first storage means for storing a sequence of commands composing a predetermined algorithm to be applied to said plurality of tone signals;
second storage means for storing a plurality of parameters to be used in applying said algorithm to said plurality of tone signals;
first reading means for reading said sequence of commands from said first storage means at a first rate, wherein each of said commands in said sequence is read during a different one of a plurality of command periods;
second reading means for reading parameters from said second storage means at a second rate, said second rate being faster than said first rate such that a plurality of different parameters each corresponding to one of said plurality of tone signals are read from said second storage means during each of said command periods; and
executing means for, during each particular command period, executing a command read by said first reading means during said particular command period in conjunction with each of a plurality of parameters read by said second reading means during said particular command period with respect to each of said plurality of tone signals, wherein said executing means operates in a pipeline manner and a result of executing a command in conjunction with a parameter with respect to a tone signal is produced within a time lag that is less than or equal to a single one of said command periods.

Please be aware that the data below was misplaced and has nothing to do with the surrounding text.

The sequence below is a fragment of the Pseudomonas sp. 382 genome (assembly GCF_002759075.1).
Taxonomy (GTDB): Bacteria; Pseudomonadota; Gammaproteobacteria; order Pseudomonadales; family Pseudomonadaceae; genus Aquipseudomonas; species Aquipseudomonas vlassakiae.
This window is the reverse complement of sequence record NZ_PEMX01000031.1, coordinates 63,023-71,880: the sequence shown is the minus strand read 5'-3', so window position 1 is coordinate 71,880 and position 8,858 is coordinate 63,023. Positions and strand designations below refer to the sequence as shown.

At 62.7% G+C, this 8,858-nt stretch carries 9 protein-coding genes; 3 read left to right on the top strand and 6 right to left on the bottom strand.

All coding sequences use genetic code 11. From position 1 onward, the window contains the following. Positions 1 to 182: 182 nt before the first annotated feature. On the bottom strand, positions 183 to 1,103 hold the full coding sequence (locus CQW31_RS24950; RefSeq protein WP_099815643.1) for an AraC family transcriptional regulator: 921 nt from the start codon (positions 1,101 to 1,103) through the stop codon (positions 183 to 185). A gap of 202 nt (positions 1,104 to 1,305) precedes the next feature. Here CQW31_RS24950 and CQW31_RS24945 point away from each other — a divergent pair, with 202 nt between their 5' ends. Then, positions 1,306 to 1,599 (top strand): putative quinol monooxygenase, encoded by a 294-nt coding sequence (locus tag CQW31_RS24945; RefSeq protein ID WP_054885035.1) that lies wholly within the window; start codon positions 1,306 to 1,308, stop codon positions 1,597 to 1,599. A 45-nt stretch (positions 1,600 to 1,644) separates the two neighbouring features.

11. An electronic musical instrument according to claim 10, wherein said plurality of tone signals represent musical tones.
12. An electronic musical instrument according to claim 10, wherein said predetermined algorithm corresponds to a sound-source program.
13. An electronic musical instrument according to claim 10, wherein said predetermined algorithm corresponds to an effect imparting program.
14. An electronic musical instrument according to claim 10, wherein said predetermined algorithm corresponds to a filtering program.
15. An electronic musical instrument according to claim 10, wherein a number of said plurality of parameters read by said second reading means during a single one of said command periods equals a number of said plurality of tone signals to which said algorithm is to be applied.
16. An electronic musical instrument according to claim 10, wherein said plurality of parameters stored in said second storage means are organized into a plurality of sets corresponding to said plurality of tone signals.
17. An electronic musical instrument according to claim 16, wherein during a single one of said command periods, said second reading means reads one parameter from each of a number of said plurality of sets equal to a number of said plurality of tone signals to which said algorithm is to be applied.